Debit Card Fraud Is Rising: Here’s How to Shield Your Money

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The number of debit cards compromised at ATMs, merchants and restaurants in the U.S. rose by 10 percent last year, according to newly released information from Fair Isaac Corp., or FICO.

Swiping your plastic presents an inherent risk. ATMs and card payment terminals in stores and restaurants can be rigged by criminals trying to steal card numbers.

T.J. Horan, vice president of fraud solutions at FICO, says:

“The number of compromises and the number of card members impacted set a new record last year. While most devices are safe, fraudsters are developing new technology and methods for hacking ATMs.”

The best way to avoid debit card fraud

The increase in fraudulent activity is especially concerning considering that federal law does not offer robust protection of debit card use. That contrasts with more rigorous protections offered to people using credit cards.

Perhaps the best way to prevent a criminal from targeting your debit card is to not use your debit card, or at least use it as little as possible. Instead, use a credit card, which is protected under the Fair Credit Billing Act.

As we explain in “2 Key Steps to Protecting Your ‘Chip’ Cards From Fraud“:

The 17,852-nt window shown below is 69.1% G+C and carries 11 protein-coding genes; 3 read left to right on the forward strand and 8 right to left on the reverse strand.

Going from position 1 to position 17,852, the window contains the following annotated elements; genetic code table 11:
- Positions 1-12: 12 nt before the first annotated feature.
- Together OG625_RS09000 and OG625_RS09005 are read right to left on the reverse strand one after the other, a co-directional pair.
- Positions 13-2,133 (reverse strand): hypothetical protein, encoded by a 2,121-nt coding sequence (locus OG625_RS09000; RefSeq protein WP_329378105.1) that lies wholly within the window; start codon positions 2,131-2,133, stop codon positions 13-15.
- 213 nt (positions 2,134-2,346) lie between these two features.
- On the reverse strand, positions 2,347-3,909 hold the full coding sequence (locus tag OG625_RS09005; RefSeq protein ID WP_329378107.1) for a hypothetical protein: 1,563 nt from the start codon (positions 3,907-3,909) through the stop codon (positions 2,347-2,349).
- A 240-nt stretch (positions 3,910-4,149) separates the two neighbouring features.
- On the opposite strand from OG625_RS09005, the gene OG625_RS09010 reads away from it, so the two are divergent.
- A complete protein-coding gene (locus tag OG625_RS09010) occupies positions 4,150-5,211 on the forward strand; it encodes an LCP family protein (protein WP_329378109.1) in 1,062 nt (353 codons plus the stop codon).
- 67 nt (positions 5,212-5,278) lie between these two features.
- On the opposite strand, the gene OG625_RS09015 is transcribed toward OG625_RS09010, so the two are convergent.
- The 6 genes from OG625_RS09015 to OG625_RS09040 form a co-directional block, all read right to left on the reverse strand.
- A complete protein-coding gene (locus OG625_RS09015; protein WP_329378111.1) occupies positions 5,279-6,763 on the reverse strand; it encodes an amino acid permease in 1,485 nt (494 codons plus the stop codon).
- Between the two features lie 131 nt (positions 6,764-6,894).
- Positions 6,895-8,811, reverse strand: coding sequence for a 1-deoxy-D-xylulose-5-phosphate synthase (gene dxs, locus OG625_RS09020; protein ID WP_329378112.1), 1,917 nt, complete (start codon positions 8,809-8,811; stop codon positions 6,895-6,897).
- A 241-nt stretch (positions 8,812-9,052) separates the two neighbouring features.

“This federal law provides you certain consumer protections, like the ability to dispute billing errors and to withhold payment while your creditor investigates the disputed charges. Perhaps more importantly, the law generally limits your responsibility for unauthorized credit card charges to $50.”

Credit cards present another risk, though: You might be more likely to overspend when using them. That’s why it’s often recommended that folks trying to get out of debt use cash instead.

Other ways to safeguard your debit card

If you can’t prevent debit card fraud by abandoning your card — or even if you can — monitor your bank account closely. Watch for transactions you don’t recognize. That way, if your card is compromised and someone makes fraudulent charges using your card numbers, you’ll at least know about it early on.

To the same end, look into alerts your bank might offer. Nowadays, many banks allow their customers to sign up to receive automated email or text message notifications of certain types of transactions.

If you suspect your debit card has been compromised, FICO advises asking the card issuer for a new card, noting it’s important to change the card PIN, too.

What’s your take on this news? Sound off below or on Facebook.

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